During our testing, the Heavy Duty cycle had the strongest stain removal performance, but the Normal cycle comes in a close second. Depending on your expectations, you may find that a 55-minute-long Normal cycle is too long or just right. Fortunately, if you need an even shorter cycle time, this washer has a Super Speed option that can shorten your Normal cycle time to as little as 36 minutes. If you want a washer with a luxury feel at a non-luxury price, check out the Samsung WA50R5400AV.
The Maytag MVW7232HW top-load washer is a great mix of new features and old-school functionality. With its capacity of 5.3 cu. ft. and its Extra Power stain removal booster, this washer can handle large loads without losing efficiency on cleaning. If you like to control the water level of your wash, you’ll be delighted by the Deep Fill option, which allows you to add varying amounts of extra water to your wash cycle.
In terms of stain removal, this washer has some of the best-performing Normal and Heavy Duty cycles that have ever come through our labs. Even better, we found that this washer is gentle on your clothes. While the cycle times are longer than those of some other washers we’ve seen on the market (the Normal cycle clocks in at ~40 minutes), the kind of cleaning power you get with the Maytag MVW7232HW is worth the trade-off.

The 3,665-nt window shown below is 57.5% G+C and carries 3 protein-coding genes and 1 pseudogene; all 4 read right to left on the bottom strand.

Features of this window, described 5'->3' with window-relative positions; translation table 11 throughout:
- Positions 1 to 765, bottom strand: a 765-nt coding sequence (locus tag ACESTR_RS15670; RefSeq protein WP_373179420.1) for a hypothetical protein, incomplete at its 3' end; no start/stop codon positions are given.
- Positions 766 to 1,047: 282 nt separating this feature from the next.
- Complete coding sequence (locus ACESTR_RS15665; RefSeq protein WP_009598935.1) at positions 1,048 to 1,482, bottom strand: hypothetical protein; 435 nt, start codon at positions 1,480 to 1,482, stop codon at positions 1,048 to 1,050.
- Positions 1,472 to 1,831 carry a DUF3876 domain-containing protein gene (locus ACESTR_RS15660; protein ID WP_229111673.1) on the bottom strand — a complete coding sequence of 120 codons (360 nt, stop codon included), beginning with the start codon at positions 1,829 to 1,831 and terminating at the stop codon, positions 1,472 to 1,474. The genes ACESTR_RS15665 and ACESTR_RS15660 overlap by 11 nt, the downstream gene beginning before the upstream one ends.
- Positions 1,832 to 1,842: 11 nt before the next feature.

The Whirlpool WTW7120HC is a solid washer. It has decent cleaning power, and its built-in faucet and pretreating brush are excellent features that make it easier to take care of your clothes. It also wrings out a lot of water with its spin cycles, saving your dryer a lot of extra work.
On the downside, the WTW7120HC is currently very expensive to purchase, and its smart features require a paid subscription to access beyond the first six months.
While today's washers are all about efficiency, some people prefer their washers to completely fill up with water for every cycle. If that's you, then look no further: The LG WT7100CW top-load washer won't disappoint.
With large, intuitive controls and a nice soft-close lid, this washer is easy to use. But it still has enough options to please even the pickiest of laundry-doers. It did an okay job of stain removal, and didn't spin out as much water as we'd hoped it would. But for those who want a lot of water in each cycle, the Deep Wash cycle is sure to be a people-pleaser.
In fact, that Deep Wash cycle uses about four times the amount of water used in a Normal cycle. With its quiet operation and see-through lid, the WT7100CW is a solid choice for someone who wants to upgrade from an old-school washer with a pole agitator, but isn't quite ready to embrace a high-end, high-tech laundry set up.
If your laundry hamper is full of delicate pieces, sportswear, or other items that don't do as well as cotton does in a washing machine, you're going to love the LG WT7300CW. This washing machine has a clear glass lid so that you can peer down and see the wash plate wash your clothes.
One of the metrics by which we judge washers is wear and tear, that is, how much the washer damages the threads of your clothes in a given cycle. Out of the washers we've tested recently, the Normal and Delicates cycles on the LG WT7300CW were the most gentle.